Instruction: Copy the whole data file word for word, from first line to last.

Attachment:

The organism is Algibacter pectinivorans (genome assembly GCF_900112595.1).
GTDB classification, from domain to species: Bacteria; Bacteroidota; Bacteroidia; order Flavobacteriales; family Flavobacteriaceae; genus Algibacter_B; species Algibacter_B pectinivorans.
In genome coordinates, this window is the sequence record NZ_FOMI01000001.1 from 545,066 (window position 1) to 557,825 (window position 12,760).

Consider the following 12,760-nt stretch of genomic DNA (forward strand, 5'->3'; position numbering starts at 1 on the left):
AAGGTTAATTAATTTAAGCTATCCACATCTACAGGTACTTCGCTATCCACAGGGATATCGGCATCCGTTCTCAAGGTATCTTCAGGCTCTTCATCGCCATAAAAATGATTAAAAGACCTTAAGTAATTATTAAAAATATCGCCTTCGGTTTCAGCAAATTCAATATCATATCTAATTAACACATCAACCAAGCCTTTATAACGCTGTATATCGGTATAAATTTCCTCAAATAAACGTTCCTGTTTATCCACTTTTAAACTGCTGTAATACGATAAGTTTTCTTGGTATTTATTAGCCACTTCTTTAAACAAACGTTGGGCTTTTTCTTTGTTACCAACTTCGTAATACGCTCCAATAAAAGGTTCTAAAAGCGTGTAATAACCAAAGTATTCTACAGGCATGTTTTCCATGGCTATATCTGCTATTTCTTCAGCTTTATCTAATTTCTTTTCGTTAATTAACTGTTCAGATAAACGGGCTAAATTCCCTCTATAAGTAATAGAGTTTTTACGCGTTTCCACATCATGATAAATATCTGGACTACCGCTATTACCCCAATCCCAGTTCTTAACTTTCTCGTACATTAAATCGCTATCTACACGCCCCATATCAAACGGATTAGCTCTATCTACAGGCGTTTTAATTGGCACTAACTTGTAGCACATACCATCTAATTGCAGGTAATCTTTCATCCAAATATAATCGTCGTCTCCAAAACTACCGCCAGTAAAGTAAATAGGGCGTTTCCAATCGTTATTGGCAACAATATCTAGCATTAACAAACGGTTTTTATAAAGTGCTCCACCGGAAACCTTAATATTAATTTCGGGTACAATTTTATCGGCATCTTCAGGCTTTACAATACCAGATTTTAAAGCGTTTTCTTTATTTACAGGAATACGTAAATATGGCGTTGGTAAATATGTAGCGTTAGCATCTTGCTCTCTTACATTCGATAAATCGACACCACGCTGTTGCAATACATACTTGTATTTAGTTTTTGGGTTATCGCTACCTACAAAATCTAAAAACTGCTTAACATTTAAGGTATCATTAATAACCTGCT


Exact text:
The organism is Algibacter pectinivorans (genome assembly GCF_900112595.1).
GTDB classification, from domain to species: Bacteria; Bacteroidota; Bacteroidia; order Flavobacteriales; family Flavobacteriaceae; genus Algibacter_B; species Algibacter_B pectinivorans.
In genome coordinates, this window is the sequence record NZ_FOMI01000001.1 from 545,066 (window position 1) to 557,825 (window position 12,760).

Consider the following 12,760-nt stretch of genomic DNA (forward strand, 5'->3'; position numbering starts at 1 on the left):
AAGGTTAATTAATTTAAGCTATCCACATCTACAGGTACTTCGCTATCCACAGGGATATCGGCATCCGTTCTCAAGGTATCTTCAGGCTCTTCATCGCCATAAAAATGATTAAAAGACCTTAAGTAATTATTAAAAATATCGCCTTCGGTTTCAGCAAATTCAATATCATATCTAATTAACACATCAACCAAGCCTTTATAACGCTGTATATCGGTATAAATTTCCTCAAATAAACGTTCCTGTTTATCCACTTTTAAACTGCTGTAATACGATAAGTTTTCTTGGTATTTATTAGCCACTTCTTTAAACAAACGTTGGGCTTTTTCTTTGTTACCAACTTCGTAATACGCTCCAATAAAAGGTTCTAAAAGCGTGTAATAACCAAAGTATTCTACAGGCATGTTTTCCATGGCTATATCTGCTATTTCTTCAGCTTTATCTAATTTCTTTTCGTTAATTAACTGTTCAGATAAACGGGCTAAATTCCCTCTATAAGTAATAGAGTTTTTACGCGTTTCCACATCATGATAAATATCTGGACTACCGCTATTACCCCAATCCCAGTTCTTAACTTTCTCGTACATTAAATCGCTATCTACACGCCCCATATCAAACGGATTAGCTCTATCTACAGGCGTTTTAATTGGCACTAACTTGTAGCACATACCATCTAATTGCAGGTAATCTTTCATCCAAATATAATCGTCGTCTCCAAAACTACCGCCAGTAAAGTAAATAGGGCGTTTCCAATCGTTATTGGCAACAATATCTAGCATTAACAAACGGTTTTTATAAAGTGCTCCACCGGAAACCTTAATATTAATTTCGGGTACAATTTTATCGGCATCTTCAGGCTTTACAATACCAGATTTTAAAGCGTTTTCTTTATTTACAGGAATACGTAAATATGGCGTTGGTAAATATGTAGCGTTAGCATCTTGCTCTCTTACATTCGATAAATCGACACCACGCTGTTGCAATACATACTTGTATTTAGTTTTTGGGTTATCGCTACCTACAAAATCTAAAAACTGCTTAACATTTAAGGTATCATTAATAACCTGCT